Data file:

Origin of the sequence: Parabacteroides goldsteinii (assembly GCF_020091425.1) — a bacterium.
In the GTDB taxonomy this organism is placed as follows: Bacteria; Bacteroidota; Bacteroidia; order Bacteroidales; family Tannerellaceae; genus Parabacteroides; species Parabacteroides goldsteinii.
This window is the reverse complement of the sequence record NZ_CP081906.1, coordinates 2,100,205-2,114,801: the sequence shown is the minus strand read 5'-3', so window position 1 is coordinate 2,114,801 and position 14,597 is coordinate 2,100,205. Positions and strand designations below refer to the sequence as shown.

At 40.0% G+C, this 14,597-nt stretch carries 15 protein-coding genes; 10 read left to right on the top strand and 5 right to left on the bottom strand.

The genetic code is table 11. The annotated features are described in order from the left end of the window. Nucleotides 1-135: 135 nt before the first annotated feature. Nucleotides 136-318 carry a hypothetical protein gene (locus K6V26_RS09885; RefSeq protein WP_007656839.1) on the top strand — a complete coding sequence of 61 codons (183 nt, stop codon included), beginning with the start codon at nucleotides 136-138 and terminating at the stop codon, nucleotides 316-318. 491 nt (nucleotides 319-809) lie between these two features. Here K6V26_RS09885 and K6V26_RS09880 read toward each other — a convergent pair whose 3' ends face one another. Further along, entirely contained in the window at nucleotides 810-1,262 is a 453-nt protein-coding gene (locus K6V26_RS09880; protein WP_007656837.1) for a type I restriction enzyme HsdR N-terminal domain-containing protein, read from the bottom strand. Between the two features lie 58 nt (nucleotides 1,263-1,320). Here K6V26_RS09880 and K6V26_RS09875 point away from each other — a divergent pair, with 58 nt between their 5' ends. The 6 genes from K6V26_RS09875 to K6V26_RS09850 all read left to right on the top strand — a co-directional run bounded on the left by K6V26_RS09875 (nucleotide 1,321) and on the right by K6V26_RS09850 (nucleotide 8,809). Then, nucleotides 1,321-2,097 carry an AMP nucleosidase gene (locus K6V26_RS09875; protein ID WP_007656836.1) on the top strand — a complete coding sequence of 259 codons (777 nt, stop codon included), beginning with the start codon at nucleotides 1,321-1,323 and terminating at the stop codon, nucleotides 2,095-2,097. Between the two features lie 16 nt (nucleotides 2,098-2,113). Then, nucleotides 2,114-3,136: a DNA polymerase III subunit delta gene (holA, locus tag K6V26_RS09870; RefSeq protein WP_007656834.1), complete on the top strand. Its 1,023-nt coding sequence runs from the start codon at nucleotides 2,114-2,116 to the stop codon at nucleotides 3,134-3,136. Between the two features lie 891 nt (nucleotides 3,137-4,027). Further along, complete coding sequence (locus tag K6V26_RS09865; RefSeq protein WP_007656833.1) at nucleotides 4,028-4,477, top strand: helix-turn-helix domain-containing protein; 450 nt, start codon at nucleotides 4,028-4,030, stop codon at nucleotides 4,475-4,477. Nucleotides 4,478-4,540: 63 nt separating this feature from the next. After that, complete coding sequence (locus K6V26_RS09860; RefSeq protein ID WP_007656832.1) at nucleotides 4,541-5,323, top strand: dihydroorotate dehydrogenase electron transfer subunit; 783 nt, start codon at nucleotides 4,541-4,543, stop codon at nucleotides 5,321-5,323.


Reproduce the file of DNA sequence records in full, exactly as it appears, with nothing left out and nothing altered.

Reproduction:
Origin of the sequence: Parabacteroides goldsteinii (assembly GCF_020091425.1) — a bacterium.
In the GTDB taxonomy this organism is placed as follows: Bacteria; Bacteroidota; Bacteroidia; order Bacteroidales; family Tannerellaceae; genus Parabacteroides; species Parabacteroides goldsteinii.
This window is the reverse complement of the sequence record NZ_CP081906.1, coordinates 2,100,205-2,114,801: the sequence shown is the minus strand read 5'-3', so window position 1 is coordinate 2,114,801 and position 14,597 is coordinate 2,100,205. Positions and strand designations below refer to the sequence as shown.

At 40.0% G+C, this 14,597-nt stretch carries 15 protein-coding genes; 10 read left to right on the top strand and 5 right to left on the bottom strand.

The genetic code is table 11. The annotated features are described in order from the left end of the window. Nucleotides 1-135: 135 nt before the first annotated feature. Nucleotides 136-318 carry a hypothetical protein gene (locus K6V26_RS09885; RefSeq protein WP_007656839.1) on the top strand — a complete coding sequence of 61 codons (183 nt, stop codon included), beginning with the start codon at nucleotides 136-138 and terminating at the stop codon, nucleotides 316-318. 491 nt (nucleotides 319-809) lie between these two features. Here K6V26_RS09885 and K6V26_RS09880 read toward each other — a convergent pair whose 3' ends face one another. Further along, entirely contained in the window at nucleotides 810-1,262 is a 453-nt protein-coding gene (locus K6V26_RS09880; protein WP_007656837.1) for a type I restriction enzyme HsdR N-terminal domain-containing protein, read from the bottom strand. Between the two features lie 58 nt (nucleotides 1,263-1,320). Here K6V26_RS09880 and K6V26_RS09875 point away from each other — a divergent pair, with 58 nt between their 5' ends. The 6 genes from K6V26_RS09875 to K6V26_RS09850 all read left to right on the top strand — a co-directional run bounded on the left by K6V26_RS09875 (nucleotide 1,321) and on the right by K6V26_RS09850 (nucleotide 8,809). Then, nucleotides 1,321-2,097 carry an AMP nucleosidase gene (locus K6V26_RS09875; protein ID WP_007656836.1) on the top strand — a complete coding sequence of 259 codons (777 nt, stop codon included), beginning with the start codon at nucleotides 1,321-1,323 and terminating at the stop codon, nucleotides 2,095-2,097. Between the two features lie 16 nt (nucleotides 2,098-2,113). Then, nucleotides 2,114-3,136: a DNA polymerase III subunit delta gene (holA, locus tag K6V26_RS09870; RefSeq protein WP_007656834.1), complete on the top strand. Its 1,023-nt coding sequence runs from the start codon at nucleotides 2,114-2,116 to the stop codon at nucleotides 3,134-3,136. Between the two features lie 891 nt (nucleotides 3,137-4,027). Further along, complete coding sequence (locus tag K6V26_RS09865; RefSeq protein WP_007656833.1) at nucleotides 4,028-4,477, top strand: helix-turn-helix domain-containing protein; 450 nt, start codon at nucleotides 4,028-4,030, stop codon at nucleotides 4,475-4,477. Nucleotides 4,478-4,540: 63 nt separating this feature from the next. After that, complete coding sequence (locus K6V26_RS09860; RefSeq protein ID WP_007656832.1) at nucleotides 4,541-5,323, top strand: dihydroorotate dehydrogenase electron transfer subunit; 783 nt, start codon at nucleotides 4,541-4,543, stop codon at nucleotides 5,321-5,323.